* Belgium facing tight power supply due to nuclear outages
* Grid operator says needs up to 1,700 MW additional capacity
* Says cannot rule out power rationing (Adds grid operator statement, background)
By Alissa de Carbonnel
BRUSSELS, Sept 28 (Reuters) - French gas and power group Engie said on Friday that maintenance work at its Belgian nuclear reactor Tihange 1 would end earlier than planned, which could ease concerns over tight electricity supply.
Belgium is facing an unprecedented power supply deficit ahead of winter, with only one of seven nuclear reactors operated by Engie’s Belgian unit Electrabel scheduled to have been operational in November.
The change in repair work will bring the number up to two.
Electricity grid operator Elia warned on Wednesday that Belgium was facing a tough supply situation due to the long-term outage of the reactors which accounts for 25 percent of its installed capacity.
“With just a few weeks to go before winter starts, Belgium is facing the unexpected unavailability of multiple nuclear power stations, a situation that is severely testing the balance between generation and consumption,” Elia said in a statement.
Without an additional 1,600 megawatts (MW) to 1,700 MW of capacity, Elia said it cannot always guarantee security of supply without a power rationing or so-called load shedding plan.
Elia said it was talking to the Belgian government and power operators, but security of supply was not guaranteed for November, the most critical month, and it did not see solutions that could fully resolve the supply issue.
“Which is why, even if the Belgian and international markets provide us with all available capacity, we cannot yet rule out the need to activate the load-shedding plan,” Elia said.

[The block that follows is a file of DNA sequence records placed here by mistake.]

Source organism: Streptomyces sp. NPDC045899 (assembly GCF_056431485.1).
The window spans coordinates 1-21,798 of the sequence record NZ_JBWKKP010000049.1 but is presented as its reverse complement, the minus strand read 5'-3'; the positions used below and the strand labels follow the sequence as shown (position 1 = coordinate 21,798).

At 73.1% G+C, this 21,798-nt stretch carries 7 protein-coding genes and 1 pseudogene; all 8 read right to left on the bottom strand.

Fears over tight supply during the winter months when demand for heating rises has push Belgian power contracts new highs.
Engie said Tihange 1 will now be shut for maintenance from Oct. 13 until Nov. 17, instead of Oct. 20 until Nov. 29. Electrabel operates two more reactors at Tihange and four at Doel, producing about half the country’s electricity.
Following the discovery of problems with the concrete in some of the plants, outages were prolonged at its Tihange 2 and 3 reactors.
Engie has faced criticism over its management of Belgium’s ageing nuclear plants, with Belgian public broadcaster RTBF running comments from an industry source accusing it of allowing degradation at its facilities.
Engie dismissed the report on Friday, saying “nuclear safety is an absolute priority” and that Electrabel invests 200 million euros ($232 million) a year in maintenance work.
The utility last week said the extended outages at Belgian plants would push its 2018 net recurring income to the low end of its 2.45 billion-2.65 billion euros forecast range.
$1 = 0.8636 euros Additional reporting by Bate Felix in Paris; Editing by Elaine Hardcastle Editing by Dale Hudson